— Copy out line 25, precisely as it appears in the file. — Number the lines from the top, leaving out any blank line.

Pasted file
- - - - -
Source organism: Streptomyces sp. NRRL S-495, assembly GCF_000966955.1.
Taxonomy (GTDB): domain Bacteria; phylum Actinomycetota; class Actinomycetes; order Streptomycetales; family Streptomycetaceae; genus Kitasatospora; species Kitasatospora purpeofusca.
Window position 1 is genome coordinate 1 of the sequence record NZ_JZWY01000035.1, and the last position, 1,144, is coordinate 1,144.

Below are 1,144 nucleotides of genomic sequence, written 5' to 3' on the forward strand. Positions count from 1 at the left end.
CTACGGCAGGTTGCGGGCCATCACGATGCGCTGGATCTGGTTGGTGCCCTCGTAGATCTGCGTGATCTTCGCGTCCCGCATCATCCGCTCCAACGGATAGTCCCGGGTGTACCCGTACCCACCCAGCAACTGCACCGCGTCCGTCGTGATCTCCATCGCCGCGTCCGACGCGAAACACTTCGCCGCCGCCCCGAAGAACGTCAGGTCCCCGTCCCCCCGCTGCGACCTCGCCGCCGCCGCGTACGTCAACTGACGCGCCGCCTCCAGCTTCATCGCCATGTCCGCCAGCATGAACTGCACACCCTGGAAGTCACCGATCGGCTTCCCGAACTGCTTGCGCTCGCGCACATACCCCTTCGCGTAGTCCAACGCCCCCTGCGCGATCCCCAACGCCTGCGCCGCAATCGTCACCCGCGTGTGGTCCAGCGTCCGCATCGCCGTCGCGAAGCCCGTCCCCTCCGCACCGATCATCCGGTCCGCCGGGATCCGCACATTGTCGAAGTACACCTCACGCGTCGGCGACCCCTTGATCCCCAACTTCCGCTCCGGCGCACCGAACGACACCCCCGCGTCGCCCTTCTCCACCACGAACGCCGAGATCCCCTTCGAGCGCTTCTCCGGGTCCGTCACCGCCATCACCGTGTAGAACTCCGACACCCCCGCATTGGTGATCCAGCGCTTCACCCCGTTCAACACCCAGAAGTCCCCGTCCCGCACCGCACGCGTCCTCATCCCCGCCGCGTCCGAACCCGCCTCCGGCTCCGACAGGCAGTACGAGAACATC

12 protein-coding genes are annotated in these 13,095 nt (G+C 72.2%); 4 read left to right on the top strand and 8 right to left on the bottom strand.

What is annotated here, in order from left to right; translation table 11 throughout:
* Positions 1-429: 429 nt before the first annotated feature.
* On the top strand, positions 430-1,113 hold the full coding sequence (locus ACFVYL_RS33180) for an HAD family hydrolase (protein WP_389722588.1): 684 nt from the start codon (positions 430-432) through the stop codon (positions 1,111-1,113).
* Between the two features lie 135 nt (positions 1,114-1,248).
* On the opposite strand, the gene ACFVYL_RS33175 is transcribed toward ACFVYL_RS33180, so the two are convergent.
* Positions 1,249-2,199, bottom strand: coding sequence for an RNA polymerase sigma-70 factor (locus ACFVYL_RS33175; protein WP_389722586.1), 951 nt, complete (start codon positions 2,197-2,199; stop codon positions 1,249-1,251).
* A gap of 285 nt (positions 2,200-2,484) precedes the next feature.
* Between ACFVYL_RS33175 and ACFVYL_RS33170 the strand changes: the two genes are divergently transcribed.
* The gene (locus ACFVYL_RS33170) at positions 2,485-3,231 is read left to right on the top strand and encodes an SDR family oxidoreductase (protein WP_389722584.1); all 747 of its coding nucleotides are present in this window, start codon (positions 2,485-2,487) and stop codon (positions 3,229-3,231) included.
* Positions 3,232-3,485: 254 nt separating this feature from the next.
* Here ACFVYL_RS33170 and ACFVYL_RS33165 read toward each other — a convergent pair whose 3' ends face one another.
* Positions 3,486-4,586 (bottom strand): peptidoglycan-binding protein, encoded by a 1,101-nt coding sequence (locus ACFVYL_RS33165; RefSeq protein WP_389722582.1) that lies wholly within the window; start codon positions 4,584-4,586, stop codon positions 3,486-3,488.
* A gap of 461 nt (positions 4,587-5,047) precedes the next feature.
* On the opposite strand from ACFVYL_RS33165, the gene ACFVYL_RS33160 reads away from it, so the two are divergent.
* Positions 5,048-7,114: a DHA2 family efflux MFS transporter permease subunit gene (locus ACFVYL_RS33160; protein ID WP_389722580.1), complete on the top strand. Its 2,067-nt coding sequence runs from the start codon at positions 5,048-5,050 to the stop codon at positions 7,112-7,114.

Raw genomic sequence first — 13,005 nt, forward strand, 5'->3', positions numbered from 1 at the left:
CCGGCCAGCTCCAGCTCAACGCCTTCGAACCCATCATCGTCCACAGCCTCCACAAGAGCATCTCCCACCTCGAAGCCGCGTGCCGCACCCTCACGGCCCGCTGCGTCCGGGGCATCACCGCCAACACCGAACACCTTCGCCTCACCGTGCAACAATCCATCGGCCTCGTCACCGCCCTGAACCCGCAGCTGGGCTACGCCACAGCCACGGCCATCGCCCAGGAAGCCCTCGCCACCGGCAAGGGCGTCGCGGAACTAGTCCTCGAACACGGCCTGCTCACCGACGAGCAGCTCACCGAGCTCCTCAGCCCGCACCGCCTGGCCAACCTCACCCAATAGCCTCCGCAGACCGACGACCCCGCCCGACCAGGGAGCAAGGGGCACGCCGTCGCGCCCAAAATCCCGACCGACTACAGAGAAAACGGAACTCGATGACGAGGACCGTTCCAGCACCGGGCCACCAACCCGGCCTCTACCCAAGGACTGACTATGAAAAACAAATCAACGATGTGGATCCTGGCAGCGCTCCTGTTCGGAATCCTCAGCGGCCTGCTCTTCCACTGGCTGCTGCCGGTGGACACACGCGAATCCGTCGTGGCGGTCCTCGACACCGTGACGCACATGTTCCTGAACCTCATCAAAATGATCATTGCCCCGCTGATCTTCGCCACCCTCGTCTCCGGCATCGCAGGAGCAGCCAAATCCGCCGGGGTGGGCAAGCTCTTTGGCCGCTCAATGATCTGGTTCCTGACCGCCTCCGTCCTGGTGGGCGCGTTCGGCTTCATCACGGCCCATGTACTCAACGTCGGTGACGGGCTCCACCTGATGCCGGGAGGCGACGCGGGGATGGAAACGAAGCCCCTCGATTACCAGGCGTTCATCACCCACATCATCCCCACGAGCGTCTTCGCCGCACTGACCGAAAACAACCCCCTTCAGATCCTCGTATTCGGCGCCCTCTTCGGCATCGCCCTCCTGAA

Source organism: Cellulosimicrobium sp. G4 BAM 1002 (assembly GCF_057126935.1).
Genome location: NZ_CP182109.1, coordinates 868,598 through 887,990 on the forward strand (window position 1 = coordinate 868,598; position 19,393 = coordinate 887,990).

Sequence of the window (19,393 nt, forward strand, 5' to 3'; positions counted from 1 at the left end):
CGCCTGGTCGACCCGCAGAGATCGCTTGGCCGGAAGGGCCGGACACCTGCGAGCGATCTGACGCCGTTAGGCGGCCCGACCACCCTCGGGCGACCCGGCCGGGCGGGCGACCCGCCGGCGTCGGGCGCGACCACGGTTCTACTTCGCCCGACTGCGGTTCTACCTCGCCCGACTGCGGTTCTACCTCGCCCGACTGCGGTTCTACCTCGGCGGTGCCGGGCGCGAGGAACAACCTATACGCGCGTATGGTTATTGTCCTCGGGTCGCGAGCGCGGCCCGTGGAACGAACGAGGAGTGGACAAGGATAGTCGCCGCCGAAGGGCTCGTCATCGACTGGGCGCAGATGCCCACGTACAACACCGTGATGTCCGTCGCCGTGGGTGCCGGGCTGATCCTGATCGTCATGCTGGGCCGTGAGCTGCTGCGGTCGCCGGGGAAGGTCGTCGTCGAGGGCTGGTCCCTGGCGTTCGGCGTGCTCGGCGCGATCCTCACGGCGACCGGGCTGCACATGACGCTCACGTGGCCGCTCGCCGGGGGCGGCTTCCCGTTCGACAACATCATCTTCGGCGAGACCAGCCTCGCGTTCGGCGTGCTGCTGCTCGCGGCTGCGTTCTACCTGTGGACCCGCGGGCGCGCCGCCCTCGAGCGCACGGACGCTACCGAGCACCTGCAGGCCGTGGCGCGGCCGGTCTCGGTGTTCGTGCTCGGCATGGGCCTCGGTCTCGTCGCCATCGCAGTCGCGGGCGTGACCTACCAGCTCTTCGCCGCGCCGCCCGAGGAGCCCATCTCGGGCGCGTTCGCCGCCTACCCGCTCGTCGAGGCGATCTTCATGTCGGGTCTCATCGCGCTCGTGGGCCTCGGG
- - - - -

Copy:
Genome location: NZ_CP182109.1, coordinates 868,598 through 887,990 on the forward strand (window position 1 = coordinate 868,598; position 19,393 = coordinate 887,990).